I think, um, for international students, something that all students that I’ve interacted with, they get so excited about is like, what is there to do around your campus? Tell me how far you are from the biggest city. Tell me what your campus is doing to take students outside of the little town or big town that you are in and, and tell me about what more can I learn about, you know, the culture and what more can I do outside of campus? I think that always resonated with students to know that they’re going to get like a really great experience at your school.

Jonathan Summers:
Yeah, absolutely. I, you know, obviously there’s certain things you just know, right. You know what program you want. You know, where the school is, you’ve gone through the website and, there’s only so much that a website can show. So, for us to be able to, in the recruitment cycle, as we’re working with students and families, you want to give them that magic, right?

That stuff that you can’t quite maybe get between the lines of reading on a, on a website. So, you know, what will your experience really be like? You know, what, when you graduate from Cedar Crest College, or whichever school that you go to, what tools will you have moving forward?  How have you developed professionally? How prepared are you? What experiences have you had?

For example, at Cedar Crest, every sophomore student is guaranteed a study abroad experience and it’s free. So, every year we have this big announcement of where we’ll be taking our sophomore class. This year we went to Dublin, Ireland and next year we’re going to Lisbon, Portugal.

So not only are they having an experience in the U.S. but they’re also going to have an experience outside of the U.S. as well with other international students and American students.  You know, and I always said, what my best education was just through traveling, the people that you meet, and, and learning about culture that way.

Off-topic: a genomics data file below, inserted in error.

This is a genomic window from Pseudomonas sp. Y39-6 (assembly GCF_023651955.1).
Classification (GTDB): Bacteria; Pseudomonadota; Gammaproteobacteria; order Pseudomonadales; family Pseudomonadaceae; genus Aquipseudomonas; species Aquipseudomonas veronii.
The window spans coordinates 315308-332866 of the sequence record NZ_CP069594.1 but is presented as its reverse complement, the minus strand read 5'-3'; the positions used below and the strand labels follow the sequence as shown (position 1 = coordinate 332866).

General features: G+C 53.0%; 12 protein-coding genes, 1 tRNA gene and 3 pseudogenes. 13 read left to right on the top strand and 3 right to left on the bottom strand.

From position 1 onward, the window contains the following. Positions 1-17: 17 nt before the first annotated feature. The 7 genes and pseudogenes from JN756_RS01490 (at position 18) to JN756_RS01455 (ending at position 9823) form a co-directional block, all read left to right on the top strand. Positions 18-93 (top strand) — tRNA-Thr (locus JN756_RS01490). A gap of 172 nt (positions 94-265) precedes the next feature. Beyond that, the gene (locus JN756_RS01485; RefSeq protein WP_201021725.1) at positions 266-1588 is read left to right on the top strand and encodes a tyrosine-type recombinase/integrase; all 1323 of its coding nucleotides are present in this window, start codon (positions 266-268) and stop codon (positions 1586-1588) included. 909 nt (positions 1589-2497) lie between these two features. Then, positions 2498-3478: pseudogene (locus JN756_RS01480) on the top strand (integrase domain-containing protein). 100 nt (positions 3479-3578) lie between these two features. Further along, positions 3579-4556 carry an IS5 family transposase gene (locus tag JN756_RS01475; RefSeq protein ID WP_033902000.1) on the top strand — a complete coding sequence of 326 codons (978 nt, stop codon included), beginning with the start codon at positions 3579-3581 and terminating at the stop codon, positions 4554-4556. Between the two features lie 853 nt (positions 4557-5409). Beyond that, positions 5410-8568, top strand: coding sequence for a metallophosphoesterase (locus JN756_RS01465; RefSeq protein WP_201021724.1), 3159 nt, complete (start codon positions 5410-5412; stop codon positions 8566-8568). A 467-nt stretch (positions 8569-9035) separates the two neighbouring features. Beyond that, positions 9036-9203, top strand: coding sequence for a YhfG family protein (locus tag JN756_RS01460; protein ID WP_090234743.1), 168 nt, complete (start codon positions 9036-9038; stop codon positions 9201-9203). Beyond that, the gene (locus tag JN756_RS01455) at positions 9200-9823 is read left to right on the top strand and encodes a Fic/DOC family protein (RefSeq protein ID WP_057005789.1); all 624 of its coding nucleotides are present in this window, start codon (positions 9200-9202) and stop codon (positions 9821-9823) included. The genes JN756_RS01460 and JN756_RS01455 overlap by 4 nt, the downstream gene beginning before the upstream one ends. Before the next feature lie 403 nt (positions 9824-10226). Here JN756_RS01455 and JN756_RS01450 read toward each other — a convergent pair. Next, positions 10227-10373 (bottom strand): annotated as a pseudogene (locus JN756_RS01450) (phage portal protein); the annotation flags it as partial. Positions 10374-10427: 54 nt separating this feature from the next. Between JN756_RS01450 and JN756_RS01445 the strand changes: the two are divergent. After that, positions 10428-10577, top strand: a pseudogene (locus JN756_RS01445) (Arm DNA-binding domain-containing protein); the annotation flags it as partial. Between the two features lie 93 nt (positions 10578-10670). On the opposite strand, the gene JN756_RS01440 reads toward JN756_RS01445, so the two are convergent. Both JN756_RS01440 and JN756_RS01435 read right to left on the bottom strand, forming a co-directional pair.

So not only, you know, international students learn about American culture and things like that, they will also get a chance to travel further. So, that magic is some of the things that really are helpful. You know, students have different concerns when they’re, when they’re coming to the U.S. some of them may be a financial, some of them, um, may relate to what kind of job am I going to get?

So these are the things that you want to have conversations about. Um, and, uh, I think that’s very important. Um, just like I said, just to meet those needs of each student and that family and that goes a long, long way.

Cathy Donovan:
So before you can form those personal connections, you do have to do marketing to get their attention. Just curious on your thoughts of what marketing strategies are effective for international students. Lien?

Lien Do:
Yeah, I would say that institutions should take a look at their email flows for international students. I think a lot of the time we kind of just bulk them into one, domestic and international, but those international students, what they want is very specific compared to what domestic students want.

An international student, they may never get to your campus until their first day of classes so, you know, having email flows that say like, here’s what’s going on on campus. Here is how you apply to become a student. Here’s the F1 visa process.  Giving them all of that personalized information I think is really important.

Having good website content also is very important because you have to cater to what they’re looking for specifically. So like I mentioned, that F1 visa process, what can a student expect out of that process? What does the international student life look like on your campus? And then, um, social media. So, we can’t do paid social in different countries. So how can we utilize our Instagram and our Facebook and our X, Twitter? Formerly known as Twitter. How can we use all these platforms and showcase our campus and show all of the cool things that are happening so that these students that are thousands of miles away can feel like they are on campus.